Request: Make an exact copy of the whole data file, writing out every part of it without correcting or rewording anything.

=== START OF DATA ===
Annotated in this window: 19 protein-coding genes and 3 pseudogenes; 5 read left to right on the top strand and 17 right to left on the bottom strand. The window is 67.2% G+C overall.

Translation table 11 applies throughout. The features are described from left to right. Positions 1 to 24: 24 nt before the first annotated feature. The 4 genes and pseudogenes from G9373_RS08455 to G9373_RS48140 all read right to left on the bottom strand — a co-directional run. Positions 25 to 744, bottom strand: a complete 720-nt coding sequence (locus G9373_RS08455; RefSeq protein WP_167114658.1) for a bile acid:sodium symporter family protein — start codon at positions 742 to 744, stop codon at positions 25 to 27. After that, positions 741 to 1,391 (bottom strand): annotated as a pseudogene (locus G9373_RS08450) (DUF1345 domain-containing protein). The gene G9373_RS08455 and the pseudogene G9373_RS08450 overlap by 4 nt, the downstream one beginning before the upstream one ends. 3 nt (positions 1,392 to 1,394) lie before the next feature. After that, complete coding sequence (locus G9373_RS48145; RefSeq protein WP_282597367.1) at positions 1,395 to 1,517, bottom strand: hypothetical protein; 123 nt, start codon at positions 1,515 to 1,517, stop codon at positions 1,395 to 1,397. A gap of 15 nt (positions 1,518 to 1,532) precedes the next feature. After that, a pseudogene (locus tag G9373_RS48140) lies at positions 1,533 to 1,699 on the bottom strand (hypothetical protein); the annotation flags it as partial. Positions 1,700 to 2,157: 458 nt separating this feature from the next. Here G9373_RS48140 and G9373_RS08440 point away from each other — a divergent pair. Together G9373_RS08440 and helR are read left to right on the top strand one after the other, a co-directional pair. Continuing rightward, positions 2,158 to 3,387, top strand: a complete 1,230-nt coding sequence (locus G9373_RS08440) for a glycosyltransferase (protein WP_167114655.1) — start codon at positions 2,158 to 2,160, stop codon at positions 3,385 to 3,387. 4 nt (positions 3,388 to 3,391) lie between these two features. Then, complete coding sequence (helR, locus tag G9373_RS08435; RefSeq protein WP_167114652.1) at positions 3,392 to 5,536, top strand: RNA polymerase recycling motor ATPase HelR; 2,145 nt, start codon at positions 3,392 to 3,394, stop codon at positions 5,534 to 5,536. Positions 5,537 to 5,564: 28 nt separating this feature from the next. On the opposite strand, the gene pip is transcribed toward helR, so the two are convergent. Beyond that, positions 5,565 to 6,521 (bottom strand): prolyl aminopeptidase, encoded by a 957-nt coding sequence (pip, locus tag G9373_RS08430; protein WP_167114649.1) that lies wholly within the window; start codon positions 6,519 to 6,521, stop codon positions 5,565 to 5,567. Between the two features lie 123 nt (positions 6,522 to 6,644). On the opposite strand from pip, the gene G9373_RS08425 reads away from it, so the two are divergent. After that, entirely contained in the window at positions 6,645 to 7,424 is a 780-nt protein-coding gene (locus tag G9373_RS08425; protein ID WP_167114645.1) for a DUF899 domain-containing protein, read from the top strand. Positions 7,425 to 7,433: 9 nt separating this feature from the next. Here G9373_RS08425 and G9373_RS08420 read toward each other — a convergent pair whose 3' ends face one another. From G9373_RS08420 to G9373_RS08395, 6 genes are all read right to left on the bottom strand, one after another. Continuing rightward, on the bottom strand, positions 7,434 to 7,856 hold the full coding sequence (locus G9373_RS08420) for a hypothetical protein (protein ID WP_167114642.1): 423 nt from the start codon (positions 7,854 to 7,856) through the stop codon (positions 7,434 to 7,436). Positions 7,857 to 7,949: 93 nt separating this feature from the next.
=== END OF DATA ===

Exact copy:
Annotated in this window: 19 protein-coding genes and 3 pseudogenes; 5 read left to right on the top strand and 17 right to left on the bottom strand. The window is 67.2% G+C overall.

Translation table 11 applies throughout. The features are described from left to right. Positions 1 to 24: 24 nt before the first annotated feature. The 4 genes and pseudogenes from G9373_RS08455 to G9373_RS48140 all read right to left on the bottom strand — a co-directional run. Positions 25 to 744, bottom strand: a complete 720-nt coding sequence (locus G9373_RS08455; RefSeq protein WP_167114658.1) for a bile acid:sodium symporter family protein — start codon at positions 742 to 744, stop codon at positions 25 to 27. After that, positions 741 to 1,391 (bottom strand): annotated as a pseudogene (locus G9373_RS08450) (DUF1345 domain-containing protein). The gene G9373_RS08455 and the pseudogene G9373_RS08450 overlap by 4 nt, the downstream one beginning before the upstream one ends. 3 nt (positions 1,392 to 1,394) lie before the next feature. After that, complete coding sequence (locus G9373_RS48145; RefSeq protein WP_282597367.1) at positions 1,395 to 1,517, bottom strand: hypothetical protein; 123 nt, start codon at positions 1,515 to 1,517, stop codon at positions 1,395 to 1,397. A gap of 15 nt (positions 1,518 to 1,532) precedes the next feature. After that, a pseudogene (locus tag G9373_RS48140) lies at positions 1,533 to 1,699 on the bottom strand (hypothetical protein); the annotation flags it as partial. Positions 1,700 to 2,157: 458 nt separating this feature from the next. Here G9373_RS48140 and G9373_RS08440 point away from each other — a divergent pair. Together G9373_RS08440 and helR are read left to right on the top strand one after the other, a co-directional pair. Continuing rightward, positions 2,158 to 3,387, top strand: a complete 1,230-nt coding sequence (locus G9373_RS08440) for a glycosyltransferase (protein WP_167114655.1) — start codon at positions 2,158 to 2,160, stop codon at positions 3,385 to 3,387. 4 nt (positions 3,388 to 3,391) lie between these two features. Then, complete coding sequence (helR, locus tag G9373_RS08435; RefSeq protein WP_167114652.1) at positions 3,392 to 5,536, top strand: RNA polymerase recycling motor ATPase HelR; 2,145 nt, start codon at positions 3,392 to 3,394, stop codon at positions 5,534 to 5,536. Positions 5,537 to 5,564: 28 nt separating this feature from the next. On the opposite strand, the gene pip is transcribed toward helR, so the two are convergent. Beyond that, positions 5,565 to 6,521 (bottom strand): prolyl aminopeptidase, encoded by a 957-nt coding sequence (pip, locus tag G9373_RS08430; protein WP_167114649.1) that lies wholly within the window; start codon positions 6,519 to 6,521, stop codon positions 5,565 to 5,567. Between the two features lie 123 nt (positions 6,522 to 6,644). On the opposite strand from pip, the gene G9373_RS08425 reads away from it, so the two are divergent. After that, entirely contained in the window at positions 6,645 to 7,424 is a 780-nt protein-coding gene (locus tag G9373_RS08425; protein ID WP_167114645.1) for a DUF899 domain-containing protein, read from the top strand. Positions 7,425 to 7,433: 9 nt separating this feature from the next. Here G9373_RS08425 and G9373_RS08420 read toward each other — a convergent pair whose 3' ends face one another. From G9373_RS08420 to G9373_RS08395, 6 genes are all read right to left on the bottom strand, one after another. Continuing rightward, on the bottom strand, positions 7,434 to 7,856 hold the full coding sequence (locus G9373_RS08420) for a hypothetical protein (protein ID WP_167114642.1): 423 nt from the start codon (positions 7,854 to 7,856) through the stop codon (positions 7,434 to 7,436). Positions 7,857 to 7,949: 93 nt separating this feature from the next.